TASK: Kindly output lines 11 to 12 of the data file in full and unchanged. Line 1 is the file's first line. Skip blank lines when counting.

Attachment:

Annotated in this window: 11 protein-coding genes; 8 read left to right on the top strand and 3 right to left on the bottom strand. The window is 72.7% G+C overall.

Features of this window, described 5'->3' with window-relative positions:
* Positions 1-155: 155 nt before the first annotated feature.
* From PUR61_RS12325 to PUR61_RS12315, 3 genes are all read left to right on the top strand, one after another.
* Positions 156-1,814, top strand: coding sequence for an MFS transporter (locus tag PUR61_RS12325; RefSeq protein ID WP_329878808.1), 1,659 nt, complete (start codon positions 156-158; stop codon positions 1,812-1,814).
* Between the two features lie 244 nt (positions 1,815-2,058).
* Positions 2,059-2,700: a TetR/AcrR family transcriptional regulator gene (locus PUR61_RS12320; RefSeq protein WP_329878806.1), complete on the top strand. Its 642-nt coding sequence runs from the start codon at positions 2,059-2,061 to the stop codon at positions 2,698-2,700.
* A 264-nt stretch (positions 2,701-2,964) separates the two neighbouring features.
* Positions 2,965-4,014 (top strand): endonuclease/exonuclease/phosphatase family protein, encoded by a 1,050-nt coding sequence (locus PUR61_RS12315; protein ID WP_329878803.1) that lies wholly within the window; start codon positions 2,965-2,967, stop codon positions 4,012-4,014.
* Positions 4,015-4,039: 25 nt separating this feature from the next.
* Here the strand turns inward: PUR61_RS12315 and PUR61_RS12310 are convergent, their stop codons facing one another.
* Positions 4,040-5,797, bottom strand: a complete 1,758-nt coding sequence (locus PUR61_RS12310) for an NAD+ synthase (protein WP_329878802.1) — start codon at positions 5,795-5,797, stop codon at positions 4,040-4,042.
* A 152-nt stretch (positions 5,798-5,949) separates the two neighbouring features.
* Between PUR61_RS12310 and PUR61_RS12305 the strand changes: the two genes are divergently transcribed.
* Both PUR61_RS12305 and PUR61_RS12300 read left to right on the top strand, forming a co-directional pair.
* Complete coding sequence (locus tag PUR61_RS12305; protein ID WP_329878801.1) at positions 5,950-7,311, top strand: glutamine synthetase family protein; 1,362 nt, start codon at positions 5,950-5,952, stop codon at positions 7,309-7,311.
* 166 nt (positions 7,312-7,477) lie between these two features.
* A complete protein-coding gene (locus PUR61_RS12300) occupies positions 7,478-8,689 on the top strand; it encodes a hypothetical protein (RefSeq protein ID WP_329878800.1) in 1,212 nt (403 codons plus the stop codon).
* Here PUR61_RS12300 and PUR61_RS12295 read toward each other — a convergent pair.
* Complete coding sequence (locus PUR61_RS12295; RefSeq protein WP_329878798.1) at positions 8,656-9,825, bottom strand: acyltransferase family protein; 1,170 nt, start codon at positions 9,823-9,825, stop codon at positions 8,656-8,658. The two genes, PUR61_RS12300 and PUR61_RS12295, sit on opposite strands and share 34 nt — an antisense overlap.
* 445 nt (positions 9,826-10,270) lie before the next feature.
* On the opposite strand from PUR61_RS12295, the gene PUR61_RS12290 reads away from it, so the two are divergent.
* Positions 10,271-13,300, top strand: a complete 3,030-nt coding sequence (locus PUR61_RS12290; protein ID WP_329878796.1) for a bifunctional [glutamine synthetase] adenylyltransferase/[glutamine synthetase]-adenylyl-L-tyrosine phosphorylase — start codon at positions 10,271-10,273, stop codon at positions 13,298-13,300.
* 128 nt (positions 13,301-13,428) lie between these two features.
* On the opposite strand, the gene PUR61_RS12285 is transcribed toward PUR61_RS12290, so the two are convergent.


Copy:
* Here the strand turns inward: PUR61_RS12315 and PUR61_RS12310 are convergent, their stop codons facing one another.
* Positions 4,040-5,797, bottom strand: a complete 1,758-nt coding sequence (locus PUR61_RS12310) for an NAD+ synthase (protein WP_329878802.1) — start codon at positions 5,795-5,797, stop codon at positions 4,040-4,042.